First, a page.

Paris

Hotels in Paris

Countless Parisian hotels, ranging from five-star international properties to family-owned boutiques, make choosing just one difficult. Your budget and your preferred location will help narrow down your options. On the Right Bank, foodies, for example, may want to consider Les Halles, dubbed by the French 19th-century novelist Emile Zola as "the belly of Paris" for its meat and vegetable markets. One of the best hotels in Paris is here—the Ritz-Carlton, on Place Vendôme. Lavish interiors, perfumed air (yes, really), and the Hemingway Bar (the best among Paris hotels), make for a lovely stay if you've got deep pockets. Exceptional architecture, meanwhile, characterizes Le Marais. Of the more affordable nearby options, we like the ivy-covered Le Fauconnier, just steps from the Seine, with its streamlined rooms and sun-soaked terrace. On the Left Bank, the Latin Quarter is known for its leafy, academic sensibility, while St-Germain-des-Prés was once a bohemian hub for great writers and philosophers such as Albert Camus. Here, the excellent service and colorful painted murals give the Hôtel de Nesle a delightful, cozy vibe.

The Hôtel Montalembert is located in the Saint Germain des Prés area of Paris, near the Musée du Louvre and the Musée d’Orsay. Guest rooms and suites feature decidedly modern décor, with clean lines, warm, neutral tones, and modern furnishings.

Before there was William and Kate or even Charles and Di, there was the Duke and Duchess of Windsor, who were the media sensation of their day. Re-opened in 2011, the couple’s private estate is available for rent.

A jewel box of a hotel, the 34-room Duc de Saint Simon resembles a private Parisian home, with a black-and-white marble hall, graceful staircase, and rooms decorated in richly colored traditional French fabrics like toile de Jouy.

This elegant new boutique hotel facing the Place de Mexico offers a location convenient to the Eiffel Tower. Each of the 38 rooms and 10 suites are designed by François Champsau and boasts features like Nespresso machine. Classic rooms are 215 square feet, while deluxe rooms 237 square feet.

Located in the Latin Quarter near the small cafés and open-air market of busy Rue Mouffetard, the Five Hotel aims to cater to every sense (hence its name). The 24 small but well-planned rooms have clever details such as adjustable colored lighting and a menu of air fragrances.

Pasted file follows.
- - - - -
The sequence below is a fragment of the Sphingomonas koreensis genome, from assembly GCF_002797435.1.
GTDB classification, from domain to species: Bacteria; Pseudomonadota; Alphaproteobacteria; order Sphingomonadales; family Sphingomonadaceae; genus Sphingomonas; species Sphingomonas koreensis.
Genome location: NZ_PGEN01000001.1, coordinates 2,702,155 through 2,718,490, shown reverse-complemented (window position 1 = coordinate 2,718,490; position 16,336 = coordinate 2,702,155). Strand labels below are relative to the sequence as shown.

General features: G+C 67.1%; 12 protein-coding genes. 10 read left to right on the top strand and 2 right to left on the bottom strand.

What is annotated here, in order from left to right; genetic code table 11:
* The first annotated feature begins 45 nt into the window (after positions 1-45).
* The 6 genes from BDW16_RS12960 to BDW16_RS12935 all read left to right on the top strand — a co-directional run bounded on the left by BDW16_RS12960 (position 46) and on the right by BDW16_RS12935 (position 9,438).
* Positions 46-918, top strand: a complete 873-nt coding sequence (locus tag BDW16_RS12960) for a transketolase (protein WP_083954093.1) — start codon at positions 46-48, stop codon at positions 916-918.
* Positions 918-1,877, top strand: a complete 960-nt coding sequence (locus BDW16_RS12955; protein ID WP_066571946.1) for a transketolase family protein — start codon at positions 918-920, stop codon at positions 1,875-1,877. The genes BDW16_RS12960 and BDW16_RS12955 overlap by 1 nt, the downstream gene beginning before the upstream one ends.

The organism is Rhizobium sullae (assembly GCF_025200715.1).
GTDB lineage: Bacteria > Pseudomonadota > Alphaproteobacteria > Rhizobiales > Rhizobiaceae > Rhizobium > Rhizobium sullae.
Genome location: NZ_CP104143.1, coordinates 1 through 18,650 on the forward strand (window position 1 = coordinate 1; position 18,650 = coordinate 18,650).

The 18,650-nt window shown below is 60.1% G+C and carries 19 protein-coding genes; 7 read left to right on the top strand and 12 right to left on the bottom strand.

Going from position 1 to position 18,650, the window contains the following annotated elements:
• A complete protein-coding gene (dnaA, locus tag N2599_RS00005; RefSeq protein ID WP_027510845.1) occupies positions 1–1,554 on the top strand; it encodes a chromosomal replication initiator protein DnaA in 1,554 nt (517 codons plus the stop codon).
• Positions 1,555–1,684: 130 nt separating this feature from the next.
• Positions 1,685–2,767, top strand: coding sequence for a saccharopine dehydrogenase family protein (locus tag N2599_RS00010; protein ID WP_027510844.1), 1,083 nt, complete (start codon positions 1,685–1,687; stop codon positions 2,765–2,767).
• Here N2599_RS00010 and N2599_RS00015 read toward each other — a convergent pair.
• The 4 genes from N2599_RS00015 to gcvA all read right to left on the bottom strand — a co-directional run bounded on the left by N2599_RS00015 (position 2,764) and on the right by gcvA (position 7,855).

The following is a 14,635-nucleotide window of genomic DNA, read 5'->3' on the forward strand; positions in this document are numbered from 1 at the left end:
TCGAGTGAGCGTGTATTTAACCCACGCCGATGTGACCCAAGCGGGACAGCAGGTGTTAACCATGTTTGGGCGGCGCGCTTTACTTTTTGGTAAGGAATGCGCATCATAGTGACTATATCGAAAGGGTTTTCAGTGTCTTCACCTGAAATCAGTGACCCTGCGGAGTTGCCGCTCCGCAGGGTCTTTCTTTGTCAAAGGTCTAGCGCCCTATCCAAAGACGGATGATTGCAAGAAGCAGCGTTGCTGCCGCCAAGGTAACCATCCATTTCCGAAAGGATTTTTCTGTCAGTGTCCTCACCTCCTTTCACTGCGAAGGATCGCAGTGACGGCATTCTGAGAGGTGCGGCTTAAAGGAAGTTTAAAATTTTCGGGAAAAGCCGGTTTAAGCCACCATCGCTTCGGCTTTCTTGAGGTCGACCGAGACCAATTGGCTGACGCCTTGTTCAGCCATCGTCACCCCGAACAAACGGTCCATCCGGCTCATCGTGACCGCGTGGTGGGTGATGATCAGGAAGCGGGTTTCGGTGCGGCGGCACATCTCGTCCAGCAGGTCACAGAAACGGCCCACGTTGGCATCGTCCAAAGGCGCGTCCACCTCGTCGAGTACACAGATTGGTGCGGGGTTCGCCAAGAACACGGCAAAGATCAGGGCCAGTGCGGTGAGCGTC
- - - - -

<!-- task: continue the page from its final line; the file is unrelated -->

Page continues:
For all its refinement and pedigree, the latest hotel to arrive on the Avenue Marceau, in the Eighth Arrondissement, is not at all uptight.

The five-room Hôtel Particulier Montmartre, on a leafy cobblestoned passageway, is a pint-size hideaway with outsize design. The three-story Directoire façade is pleasingly geometrical—lead urns march up the steps to the front door, which is framed by iron lanterns on brackets.

A 580-square-foot one-bedroom apartment in Paris' Latin Quarter, accommodating up to four, with modern, all-white décor, a queen-size bed, a fully equipped kitchen, high-speed internet, and cable.

The majestic 1910 hotel—which recently underwent a $30-million renovation—has grand public spaces and stately rooms filled with Louis XVI-style furniture. The 199-room hotel retains all of the grandeur of it's heyday, thanks to the crystal chandeliers, Roman arches, and Italian marble floors.

For a centrally located stay in Paris, consider the Pierre Seignol-designed Artus Hotel in the lively Left Bank.

Simultaneously relaxed and effortlessly chic, this boutique hotel has 38 rooms has a decidedly eclectic vibe: medallion and pheasant-print wallpapers, custom-upholstered headboards, mix-matched barstools and ivory marble countertops.

Located between the Eiffel Tower and Les Invalides, this building hosts a busy, downstairs brasserie and upstairs fine-dining restaurant by Jean-François Piège, one of the most talented chefs working in Paris today.

Nestled on the corner of Canal St Martin is this eco-friendly outpost outfitted with iPads in every room and modern Danish furnishings. We love it for its views of the charming bridges and its on-trend, neo-Scandinavian style.